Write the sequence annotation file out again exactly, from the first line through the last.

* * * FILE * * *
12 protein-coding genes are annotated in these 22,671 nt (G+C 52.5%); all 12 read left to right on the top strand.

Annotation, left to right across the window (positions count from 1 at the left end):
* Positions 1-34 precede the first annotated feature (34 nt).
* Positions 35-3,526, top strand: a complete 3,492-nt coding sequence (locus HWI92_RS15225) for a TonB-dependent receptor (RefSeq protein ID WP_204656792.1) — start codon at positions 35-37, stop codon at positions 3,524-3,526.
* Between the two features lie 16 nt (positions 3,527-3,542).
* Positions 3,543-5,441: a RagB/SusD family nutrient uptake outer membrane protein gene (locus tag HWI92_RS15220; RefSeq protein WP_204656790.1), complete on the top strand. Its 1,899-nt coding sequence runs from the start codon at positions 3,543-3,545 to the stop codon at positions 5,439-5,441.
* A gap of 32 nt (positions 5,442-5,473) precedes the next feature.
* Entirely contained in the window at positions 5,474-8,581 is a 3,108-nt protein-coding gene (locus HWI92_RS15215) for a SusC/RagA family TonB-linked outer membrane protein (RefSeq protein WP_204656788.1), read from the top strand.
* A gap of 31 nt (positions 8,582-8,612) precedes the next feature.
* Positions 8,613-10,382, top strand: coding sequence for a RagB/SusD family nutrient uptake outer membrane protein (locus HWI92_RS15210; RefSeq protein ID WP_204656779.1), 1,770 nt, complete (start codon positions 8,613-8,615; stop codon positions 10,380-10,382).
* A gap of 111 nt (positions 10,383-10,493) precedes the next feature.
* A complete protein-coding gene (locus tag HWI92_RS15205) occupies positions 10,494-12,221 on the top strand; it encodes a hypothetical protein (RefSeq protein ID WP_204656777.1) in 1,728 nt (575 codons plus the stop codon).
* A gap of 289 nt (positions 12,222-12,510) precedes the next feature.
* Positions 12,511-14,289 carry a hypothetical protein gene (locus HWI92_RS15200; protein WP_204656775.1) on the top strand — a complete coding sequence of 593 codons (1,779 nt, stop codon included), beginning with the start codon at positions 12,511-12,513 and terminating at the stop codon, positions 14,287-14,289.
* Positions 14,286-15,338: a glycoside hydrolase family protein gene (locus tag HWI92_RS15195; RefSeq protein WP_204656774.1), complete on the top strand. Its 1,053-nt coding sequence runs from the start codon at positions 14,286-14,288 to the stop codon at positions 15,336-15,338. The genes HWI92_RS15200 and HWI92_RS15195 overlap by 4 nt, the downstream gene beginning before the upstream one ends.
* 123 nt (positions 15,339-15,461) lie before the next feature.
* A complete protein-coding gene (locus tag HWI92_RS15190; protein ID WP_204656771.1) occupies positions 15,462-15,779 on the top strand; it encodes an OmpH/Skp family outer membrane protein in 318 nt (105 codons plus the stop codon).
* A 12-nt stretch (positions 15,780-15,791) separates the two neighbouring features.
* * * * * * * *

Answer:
12 protein-coding genes are annotated in these 22,671 nt (G+C 52.5%); all 12 read left to right on the top strand.

Annotation, left to right across the window (positions count from 1 at the left end):
* Positions 1-34 precede the first annotated feature (34 nt).
* Positions 35-3,526, top strand: a complete 3,492-nt coding sequence (locus HWI92_RS15225) for a TonB-dependent receptor (RefSeq protein ID WP_204656792.1) — start codon at positions 35-37, stop codon at positions 3,524-3,526.
* Between the two features lie 16 nt (positions 3,527-3,542).
* Positions 3,543-5,441: a RagB/SusD family nutrient uptake outer membrane protein gene (locus tag HWI92_RS15220; RefSeq protein WP_204656790.1), complete on the top strand. Its 1,899-nt coding sequence runs from the start codon at positions 3,543-3,545 to the stop codon at positions 5,439-5,441.
* A gap of 32 nt (positions 5,442-5,473) precedes the next feature.
* Entirely contained in the window at positions 5,474-8,581 is a 3,108-nt protein-coding gene (locus HWI92_RS15215) for a SusC/RagA family TonB-linked outer membrane protein (RefSeq protein WP_204656788.1), read from the top strand.
* A gap of 31 nt (positions 8,582-8,612) precedes the next feature.
* Positions 8,613-10,382, top strand: coding sequence for a RagB/SusD family nutrient uptake outer membrane protein (locus HWI92_RS15210; RefSeq protein ID WP_204656779.1), 1,770 nt, complete (start codon positions 8,613-8,615; stop codon positions 10,380-10,382).
* A gap of 111 nt (positions 10,383-10,493) precedes the next feature.
* A complete protein-coding gene (locus tag HWI92_RS15205) occupies positions 10,494-12,221 on the top strand; it encodes a hypothetical protein (RefSeq protein ID WP_204656777.1) in 1,728 nt (575 codons plus the stop codon).
* A gap of 289 nt (positions 12,222-12,510) precedes the next feature.
* Positions 12,511-14,289 carry a hypothetical protein gene (locus HWI92_RS15200; protein WP_204656775.1) on the top strand — a complete coding sequence of 593 codons (1,779 nt, stop codon included), beginning with the start codon at positions 12,511-12,513 and terminating at the stop codon, positions 14,287-14,289.
* Positions 14,286-15,338: a glycoside hydrolase family protein gene (locus tag HWI92_RS15195; RefSeq protein WP_204656774.1), complete on the top strand. Its 1,053-nt coding sequence runs from the start codon at positions 14,286-14,288 to the stop codon at positions 15,336-15,338. The genes HWI92_RS15200 and HWI92_RS15195 overlap by 4 nt, the downstream gene beginning before the upstream one ends.
* 123 nt (positions 15,339-15,461) lie before the next feature.
* A complete protein-coding gene (locus tag HWI92_RS15190; protein ID WP_204656771.1) occupies positions 15,462-15,779 on the top strand; it encodes an OmpH/Skp family outer membrane protein in 318 nt (105 codons plus the stop codon).
* A 12-nt stretch (positions 15,780-15,791) separates the two neighbouring features.